First results from the Canadian Hydrogen Intensity Mapping Experiment (CHIME), taken between 2018 and 2019, show the detection of hundreds of radio waves from space. Fast Radio Bursts (FRBs), first discovered in 2007, are very short but intense pulses of light waves which are very rare.
Kaitlyn Shin, a team member from the Massachusetts Institute of Technology, said the discovery by CHIME will be paving the way for scientific understanding going forward.
She said: “Before CHIME, there were less than 100 total discovered FRBs.
“Now, after one year of observation, we’ve discovered hundreds more.
“With all these sources, we can really start getting a picture of what FRBs look like as a whole, what astrophysics might be driving these events and how they can be used to study the universe going forward.”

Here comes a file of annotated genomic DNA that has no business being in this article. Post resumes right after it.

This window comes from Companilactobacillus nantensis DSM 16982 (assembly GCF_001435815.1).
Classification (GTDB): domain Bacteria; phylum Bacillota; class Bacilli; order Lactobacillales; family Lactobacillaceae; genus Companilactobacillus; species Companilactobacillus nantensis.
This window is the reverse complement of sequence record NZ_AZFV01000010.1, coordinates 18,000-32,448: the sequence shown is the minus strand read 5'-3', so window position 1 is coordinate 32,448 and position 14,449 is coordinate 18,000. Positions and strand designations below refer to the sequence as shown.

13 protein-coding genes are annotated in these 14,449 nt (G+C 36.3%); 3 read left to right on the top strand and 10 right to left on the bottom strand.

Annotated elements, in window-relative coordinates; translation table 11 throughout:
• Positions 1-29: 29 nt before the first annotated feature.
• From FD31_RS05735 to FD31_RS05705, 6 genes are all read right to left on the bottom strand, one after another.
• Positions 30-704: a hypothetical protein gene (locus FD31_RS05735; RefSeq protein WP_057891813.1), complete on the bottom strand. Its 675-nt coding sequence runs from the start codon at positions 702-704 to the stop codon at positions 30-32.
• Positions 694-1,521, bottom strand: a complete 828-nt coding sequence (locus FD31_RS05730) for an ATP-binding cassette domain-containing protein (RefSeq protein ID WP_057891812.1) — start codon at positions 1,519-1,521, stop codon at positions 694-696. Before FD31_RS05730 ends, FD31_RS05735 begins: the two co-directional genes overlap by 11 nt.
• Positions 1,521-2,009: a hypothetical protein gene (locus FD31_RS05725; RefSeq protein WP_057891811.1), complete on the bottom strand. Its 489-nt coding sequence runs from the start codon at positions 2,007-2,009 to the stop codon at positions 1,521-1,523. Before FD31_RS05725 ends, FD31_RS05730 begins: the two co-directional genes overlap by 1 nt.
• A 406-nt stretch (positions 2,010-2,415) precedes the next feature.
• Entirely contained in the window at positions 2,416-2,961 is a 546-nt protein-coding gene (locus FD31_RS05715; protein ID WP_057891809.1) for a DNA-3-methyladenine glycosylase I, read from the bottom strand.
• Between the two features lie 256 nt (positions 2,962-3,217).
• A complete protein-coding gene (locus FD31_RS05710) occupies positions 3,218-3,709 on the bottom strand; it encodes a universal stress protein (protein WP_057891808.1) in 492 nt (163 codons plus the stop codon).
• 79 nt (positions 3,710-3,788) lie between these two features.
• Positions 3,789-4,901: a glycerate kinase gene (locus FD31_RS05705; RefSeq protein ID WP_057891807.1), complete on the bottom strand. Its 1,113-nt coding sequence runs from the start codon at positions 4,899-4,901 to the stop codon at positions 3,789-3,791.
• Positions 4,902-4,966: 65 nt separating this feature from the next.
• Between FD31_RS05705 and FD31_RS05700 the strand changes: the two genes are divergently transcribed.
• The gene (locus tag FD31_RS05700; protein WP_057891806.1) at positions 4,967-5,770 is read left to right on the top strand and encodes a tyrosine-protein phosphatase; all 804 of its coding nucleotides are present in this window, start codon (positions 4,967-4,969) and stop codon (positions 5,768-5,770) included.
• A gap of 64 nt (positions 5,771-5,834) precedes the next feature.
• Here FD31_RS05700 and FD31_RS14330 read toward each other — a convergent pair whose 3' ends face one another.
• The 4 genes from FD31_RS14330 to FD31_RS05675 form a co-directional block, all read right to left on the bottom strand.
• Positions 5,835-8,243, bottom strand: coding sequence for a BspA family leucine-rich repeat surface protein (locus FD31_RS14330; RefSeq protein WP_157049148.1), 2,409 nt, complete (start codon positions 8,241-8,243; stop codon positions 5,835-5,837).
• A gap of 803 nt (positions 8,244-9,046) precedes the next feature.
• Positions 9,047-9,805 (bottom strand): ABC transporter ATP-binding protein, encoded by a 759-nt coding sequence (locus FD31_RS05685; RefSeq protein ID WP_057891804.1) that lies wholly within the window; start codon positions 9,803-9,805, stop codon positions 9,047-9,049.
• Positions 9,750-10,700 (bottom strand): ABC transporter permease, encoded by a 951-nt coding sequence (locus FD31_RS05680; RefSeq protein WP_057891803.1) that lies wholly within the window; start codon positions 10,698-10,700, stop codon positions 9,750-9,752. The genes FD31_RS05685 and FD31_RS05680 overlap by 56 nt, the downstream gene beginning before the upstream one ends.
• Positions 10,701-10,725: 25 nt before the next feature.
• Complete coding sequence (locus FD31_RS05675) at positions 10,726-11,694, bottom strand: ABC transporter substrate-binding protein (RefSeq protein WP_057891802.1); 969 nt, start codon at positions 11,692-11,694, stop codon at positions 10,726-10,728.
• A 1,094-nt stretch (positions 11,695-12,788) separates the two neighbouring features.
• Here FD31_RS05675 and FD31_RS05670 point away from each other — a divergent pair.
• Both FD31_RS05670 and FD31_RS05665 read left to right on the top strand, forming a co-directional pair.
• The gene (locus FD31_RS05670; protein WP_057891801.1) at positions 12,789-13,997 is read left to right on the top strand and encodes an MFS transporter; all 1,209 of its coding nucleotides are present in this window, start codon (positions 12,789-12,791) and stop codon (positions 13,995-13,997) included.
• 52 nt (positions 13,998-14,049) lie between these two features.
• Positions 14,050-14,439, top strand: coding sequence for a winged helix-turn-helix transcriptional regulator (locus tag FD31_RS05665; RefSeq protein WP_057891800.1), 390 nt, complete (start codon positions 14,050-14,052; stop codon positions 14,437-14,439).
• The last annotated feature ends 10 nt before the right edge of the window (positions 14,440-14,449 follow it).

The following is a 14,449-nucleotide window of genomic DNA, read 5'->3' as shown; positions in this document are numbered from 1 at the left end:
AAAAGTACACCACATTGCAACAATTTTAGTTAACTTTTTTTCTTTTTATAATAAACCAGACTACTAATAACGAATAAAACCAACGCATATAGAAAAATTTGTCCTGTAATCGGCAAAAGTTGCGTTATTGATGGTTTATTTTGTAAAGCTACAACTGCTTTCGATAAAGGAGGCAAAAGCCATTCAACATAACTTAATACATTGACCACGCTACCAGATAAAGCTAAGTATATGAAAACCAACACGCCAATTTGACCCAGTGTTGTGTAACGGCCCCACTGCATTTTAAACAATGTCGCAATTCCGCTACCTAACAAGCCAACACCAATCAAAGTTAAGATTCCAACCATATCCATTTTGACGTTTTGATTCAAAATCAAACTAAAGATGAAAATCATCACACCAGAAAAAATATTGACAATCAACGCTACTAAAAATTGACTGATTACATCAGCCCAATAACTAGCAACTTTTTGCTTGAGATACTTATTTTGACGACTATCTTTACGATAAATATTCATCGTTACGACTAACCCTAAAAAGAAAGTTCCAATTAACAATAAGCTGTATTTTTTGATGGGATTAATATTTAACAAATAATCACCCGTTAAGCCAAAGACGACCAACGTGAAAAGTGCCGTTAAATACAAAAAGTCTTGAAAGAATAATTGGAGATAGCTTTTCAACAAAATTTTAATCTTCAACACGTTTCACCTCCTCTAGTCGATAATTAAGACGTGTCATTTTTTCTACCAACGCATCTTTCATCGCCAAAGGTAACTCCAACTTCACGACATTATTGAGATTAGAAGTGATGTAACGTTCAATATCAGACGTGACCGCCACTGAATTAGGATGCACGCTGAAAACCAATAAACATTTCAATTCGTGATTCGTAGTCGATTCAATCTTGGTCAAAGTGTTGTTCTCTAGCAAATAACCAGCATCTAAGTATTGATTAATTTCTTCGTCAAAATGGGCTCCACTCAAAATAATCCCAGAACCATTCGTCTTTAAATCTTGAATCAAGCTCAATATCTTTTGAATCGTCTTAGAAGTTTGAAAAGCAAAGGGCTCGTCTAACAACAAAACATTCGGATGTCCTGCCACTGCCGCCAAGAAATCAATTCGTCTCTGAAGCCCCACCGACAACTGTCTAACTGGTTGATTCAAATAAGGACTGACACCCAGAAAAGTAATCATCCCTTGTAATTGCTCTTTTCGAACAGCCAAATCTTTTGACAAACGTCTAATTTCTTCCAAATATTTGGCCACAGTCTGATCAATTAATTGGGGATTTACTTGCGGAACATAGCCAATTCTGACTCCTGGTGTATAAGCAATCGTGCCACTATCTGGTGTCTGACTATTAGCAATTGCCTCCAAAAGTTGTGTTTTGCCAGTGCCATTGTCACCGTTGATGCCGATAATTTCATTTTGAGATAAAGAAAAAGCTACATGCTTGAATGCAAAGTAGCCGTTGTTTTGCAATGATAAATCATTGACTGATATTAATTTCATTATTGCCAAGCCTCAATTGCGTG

FRBs are notoriously hard to perceive as they usually only last for a millisecond, are unpredictable and vanish quickly.
Kiyoshi Masui, assistant professor of physics at MIT, said: “The thing about FRBs is that they are really hard to catch.
“You have to have your radio telescope pointed at just the right place at just the right time and you can’t predict where or when that will be.”
Even modern telescopes are only able to observe a small patch of the night sky at any one time, meaning lots of FRBs go unseen.
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One theorist, Prof Loeb, wrote in American Scientist: “It’s a long shot, but could at least some of these energy blasts from across the universe come from extraterrestrial civilisations?”
“It would be arrogant to think we’re alone in the universe.”
The detection of the rare radio waves comes as the Pentagon prepares to release a report on UFO sightings.
The Pentagon report is set to be released by June 25.